Date of Graduation


Document Type


Degree Type



School of Medicine


Physiology, Pharmacology & Neuroscience

Committee Chair

Paul D Chantler

Committee Co-Chair

Stephen E Alway

Committee Member

Jefferson C Frisbee

Committee Member

Ivan M Olfert

Committee Member

Emidio E Pistilli

Committee Member

David P Siderovski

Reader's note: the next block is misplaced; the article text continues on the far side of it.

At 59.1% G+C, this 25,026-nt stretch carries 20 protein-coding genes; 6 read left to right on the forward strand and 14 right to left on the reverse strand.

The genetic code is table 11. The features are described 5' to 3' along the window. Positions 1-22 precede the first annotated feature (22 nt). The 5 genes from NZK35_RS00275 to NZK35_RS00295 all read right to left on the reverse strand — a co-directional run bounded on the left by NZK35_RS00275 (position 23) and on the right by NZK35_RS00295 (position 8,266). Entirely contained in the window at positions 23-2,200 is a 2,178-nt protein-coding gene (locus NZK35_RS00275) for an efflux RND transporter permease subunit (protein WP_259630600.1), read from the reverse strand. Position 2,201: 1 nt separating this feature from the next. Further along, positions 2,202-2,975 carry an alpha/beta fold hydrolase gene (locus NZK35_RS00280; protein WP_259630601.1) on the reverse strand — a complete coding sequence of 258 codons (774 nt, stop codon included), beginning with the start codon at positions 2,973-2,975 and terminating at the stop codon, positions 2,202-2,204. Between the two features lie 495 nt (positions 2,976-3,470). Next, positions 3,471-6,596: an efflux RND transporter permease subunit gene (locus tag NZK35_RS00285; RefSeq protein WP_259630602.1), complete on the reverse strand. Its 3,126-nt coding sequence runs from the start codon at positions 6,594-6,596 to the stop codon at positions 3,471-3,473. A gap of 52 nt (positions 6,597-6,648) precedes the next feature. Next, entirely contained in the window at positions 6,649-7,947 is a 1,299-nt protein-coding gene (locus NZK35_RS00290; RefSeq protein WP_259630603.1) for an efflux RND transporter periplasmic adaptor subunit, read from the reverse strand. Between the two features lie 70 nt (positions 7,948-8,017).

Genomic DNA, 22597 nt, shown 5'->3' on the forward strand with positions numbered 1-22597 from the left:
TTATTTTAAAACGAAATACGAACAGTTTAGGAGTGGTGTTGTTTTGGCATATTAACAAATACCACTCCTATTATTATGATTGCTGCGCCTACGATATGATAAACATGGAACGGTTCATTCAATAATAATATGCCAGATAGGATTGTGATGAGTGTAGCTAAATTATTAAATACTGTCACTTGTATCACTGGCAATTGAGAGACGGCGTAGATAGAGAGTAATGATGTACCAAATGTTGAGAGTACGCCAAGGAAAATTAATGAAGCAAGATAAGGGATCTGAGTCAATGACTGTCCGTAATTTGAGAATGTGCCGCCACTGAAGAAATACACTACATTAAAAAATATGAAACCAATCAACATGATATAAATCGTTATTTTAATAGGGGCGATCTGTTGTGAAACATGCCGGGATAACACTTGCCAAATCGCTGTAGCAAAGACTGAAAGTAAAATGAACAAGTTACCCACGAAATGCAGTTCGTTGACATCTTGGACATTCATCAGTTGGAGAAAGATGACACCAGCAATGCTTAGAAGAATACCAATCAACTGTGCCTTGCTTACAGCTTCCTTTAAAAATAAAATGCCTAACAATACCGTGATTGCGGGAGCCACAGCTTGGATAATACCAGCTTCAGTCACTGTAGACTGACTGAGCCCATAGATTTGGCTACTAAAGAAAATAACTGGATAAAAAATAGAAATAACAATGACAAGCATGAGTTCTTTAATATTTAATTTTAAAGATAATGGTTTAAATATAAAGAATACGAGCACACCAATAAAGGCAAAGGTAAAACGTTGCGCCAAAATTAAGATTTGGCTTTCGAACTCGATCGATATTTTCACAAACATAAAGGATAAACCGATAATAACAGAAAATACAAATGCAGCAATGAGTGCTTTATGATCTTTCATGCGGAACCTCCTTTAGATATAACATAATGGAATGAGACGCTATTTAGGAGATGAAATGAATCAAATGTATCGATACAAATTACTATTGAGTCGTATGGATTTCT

Aortic compliance is important for dampening pulsatile flow and delivery of continuous flow to the periphery. Aortic compliance is regulated by extracellular matrix composition and endothelial derived nitric oxide. Disruption of aortic endothelium or extracellular matrix can lead to the development of aortic stiffness an independent risk factor of cardiac events and mortality. Over the past decade perivascular adipose tissue (PVAT) surrounding the vasculature has come to light as an important regulator of artery function. The main focus of this dissertation is to evaluate the role PVAT surrounding the aorta in mediating endothelial relaxation in health and disease. Specifically, metabolic syndrome (MetS) and chronic stress induced depressive states.;The United States has a high prevalence of both MetS and depressive states, 34% and 17% respectively. Additionally, the co-prevalence of depressive states with MetS is common. Both MetS and depressive states are associated with vascular dysfunction, in part, mediated through an increase of pro-inflammatory cytokines and oxidative stress. Little is known about the impact of MetS on PVAT regulation of the aorta and the impact of depressive states or depressive states concomitant with MetS on PVAT is unexplored.;Aerobic exercise training is recognized to have antioxidant and anti-inflammatory properties and promotes vascular health. Exercise training has been shown to reduce aortic stiffness and reduce the risk of cardiac events and mortality. Likewise exercise treatment of MetS or depressive state yields beneficial effects and limits the vascular pathology of these disease state. However, the actions of exercise on PVAT in health and disease are poorly understood. In order to evaluate these gaps in knowledge, I purpose the following specific aims for this dissertation: 1. Determine Metabolic Syndrome's impact on Thoracic Aorta PVAT and PVAT derived TNFalpha contribution to aortic dysfunction 2. Determine if UCMS impacts the regulation of PVAT on aortic function 3. Test the therapeutic effectiveness of aerobic exercise on PVAT and its regulation of aortic function.;The results of this study will establish the role of PVAT in mediating aortic dysfunction associated with MetS and depressive state. Additionally, this work will identify key disease specific mediators of PVAT regulation of aortic function. Finally, this work will establish mechanisms through which exercise mediates beneficial aortic function.